At least for BIND, the source port only changes whenever you restart it. Once restarted it keeps using the same source port.
Ideally, one would think that it would take millions of packets per second to successfully spoof the response. However, the problem is in the details. A DNS server can not use any port to source the query. It may not use a port commonly used by outbound connections, or a port reserved by a server. This is an issue attacked by today's patches. As of today, DNS servers used a rather small set of ports to source requests. This is the actual new finding. The patch will increase the pool of source ports available to DNS queries. To make things worse: the real DNS server may be silenced using DDoS attacks.
Over the past few months, we had a couple patches (again both for Microsoft as well as for BIND) addressing the randomness of the query ID.
How bad is it?
If you run a caching DNS server, patch it soon. I wouldn't say "today, while ignoring sane patch management". But check with your vendor and follow their guidance. The world is not going to end today. It will in fact end in 2 1/2 years from today (different story ;-) ). But this is something you have to fix soon. Right now, the US-CERT advisory lists a handful of vulnerable products and quite a few "unknowns".
Eventually we all may have to break down and fix DNS. DNSSEC is an extension to DNS asking for cryptographic authentication. However, it requires a PKI infrastructure which at this point doesn't exist. There is not much to be gained from implementing DNSSEC on your own (but by all means: try it out and see how it works).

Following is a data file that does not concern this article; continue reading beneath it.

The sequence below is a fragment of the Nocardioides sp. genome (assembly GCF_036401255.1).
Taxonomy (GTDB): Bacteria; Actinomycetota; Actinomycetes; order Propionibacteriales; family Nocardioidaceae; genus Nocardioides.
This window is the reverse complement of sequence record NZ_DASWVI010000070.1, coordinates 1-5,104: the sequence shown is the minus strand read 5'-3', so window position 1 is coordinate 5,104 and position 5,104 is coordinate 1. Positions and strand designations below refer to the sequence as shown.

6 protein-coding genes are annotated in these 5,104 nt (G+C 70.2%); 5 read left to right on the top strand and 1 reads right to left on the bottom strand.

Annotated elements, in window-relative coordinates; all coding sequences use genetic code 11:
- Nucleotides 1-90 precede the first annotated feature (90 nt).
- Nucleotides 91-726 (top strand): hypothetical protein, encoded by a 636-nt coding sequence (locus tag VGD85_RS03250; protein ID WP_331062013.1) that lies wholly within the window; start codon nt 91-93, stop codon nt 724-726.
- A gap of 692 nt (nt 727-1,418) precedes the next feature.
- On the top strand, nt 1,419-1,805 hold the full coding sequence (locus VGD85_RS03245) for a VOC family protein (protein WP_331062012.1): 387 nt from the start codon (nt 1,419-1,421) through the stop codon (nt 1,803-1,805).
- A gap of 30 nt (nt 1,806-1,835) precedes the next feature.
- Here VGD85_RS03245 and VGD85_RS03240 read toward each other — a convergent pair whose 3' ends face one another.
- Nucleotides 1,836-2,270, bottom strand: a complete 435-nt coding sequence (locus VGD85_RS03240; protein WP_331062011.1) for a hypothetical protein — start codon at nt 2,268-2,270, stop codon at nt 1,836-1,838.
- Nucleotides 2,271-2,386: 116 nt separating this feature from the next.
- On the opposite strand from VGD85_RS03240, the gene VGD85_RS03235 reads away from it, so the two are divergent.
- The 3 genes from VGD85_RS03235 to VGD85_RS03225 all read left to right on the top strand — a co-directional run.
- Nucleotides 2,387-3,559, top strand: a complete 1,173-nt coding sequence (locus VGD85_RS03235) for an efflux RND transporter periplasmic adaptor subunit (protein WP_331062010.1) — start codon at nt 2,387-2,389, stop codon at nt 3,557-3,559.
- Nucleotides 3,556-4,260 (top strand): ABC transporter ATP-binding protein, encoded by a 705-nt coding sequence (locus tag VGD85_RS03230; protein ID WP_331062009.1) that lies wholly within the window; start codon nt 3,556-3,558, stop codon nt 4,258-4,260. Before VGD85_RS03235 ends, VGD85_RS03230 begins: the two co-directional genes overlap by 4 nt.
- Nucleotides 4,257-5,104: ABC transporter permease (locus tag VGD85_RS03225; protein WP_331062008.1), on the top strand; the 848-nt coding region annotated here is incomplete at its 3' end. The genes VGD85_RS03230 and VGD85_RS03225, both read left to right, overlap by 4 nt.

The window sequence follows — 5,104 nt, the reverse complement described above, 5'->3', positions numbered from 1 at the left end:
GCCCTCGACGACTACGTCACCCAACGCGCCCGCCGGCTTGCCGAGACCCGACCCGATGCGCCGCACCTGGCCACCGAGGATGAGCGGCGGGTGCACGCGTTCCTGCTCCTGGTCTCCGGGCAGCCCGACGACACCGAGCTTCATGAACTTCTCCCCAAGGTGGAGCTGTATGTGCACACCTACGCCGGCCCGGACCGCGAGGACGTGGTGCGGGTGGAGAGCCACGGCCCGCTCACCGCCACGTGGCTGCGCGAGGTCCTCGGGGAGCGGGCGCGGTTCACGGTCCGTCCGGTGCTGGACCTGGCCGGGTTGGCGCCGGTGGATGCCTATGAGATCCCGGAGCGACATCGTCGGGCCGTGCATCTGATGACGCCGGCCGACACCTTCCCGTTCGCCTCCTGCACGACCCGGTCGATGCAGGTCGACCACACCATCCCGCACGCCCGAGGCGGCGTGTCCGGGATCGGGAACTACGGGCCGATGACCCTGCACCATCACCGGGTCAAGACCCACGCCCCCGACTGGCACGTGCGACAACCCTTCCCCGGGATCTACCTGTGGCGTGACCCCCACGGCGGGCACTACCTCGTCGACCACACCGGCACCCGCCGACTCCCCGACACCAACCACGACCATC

One thing to carefully test is your firewall. We already heard about issues with Zonealarm and MS08-038. However, it is possible that other firewalls will think that something is wrong if your DNS server all for sudden keeps jumping ports.
Where can I find out more?
Internet Software Consortium (BIND): http://www.isc.org/sw/bind/bind-security.php
Dan Kaminski on Martin McKeay's Podcast: http://media.libsyn.com/media/mckeay/nsp-070808-ep111.mp3
DNSSEC Overview: http://www.dnssec.org
DNSSEC Deployment Initiative: http://www.dnssec-deployment.org
DNSSEC HowTo: http://www.nlnetlabs.nl/dnssec_howto
The CERT announcement implies strong randomization of the source port and transaction id makes the attack improbable.
"Because attacks against these vulnerabilities all rely on an attacker's ability to predictably spoof traffic, the implementation of per-query source port randomization in the server presents a practical mitigation"
isc.org warns busy DNS resovlers could be impacted by their patch so they recommend the beta release version.
"The patches will have a noticeable impact on the performance of BIND caching resolvers with query rates at or above 10,000 queries per second. The beta releases include optimized code that will reduce the impact in performance to non-significant levels."
Johannes B. Ullrich, Ph.D.
SANS Technology Institute - http://www.sans.edu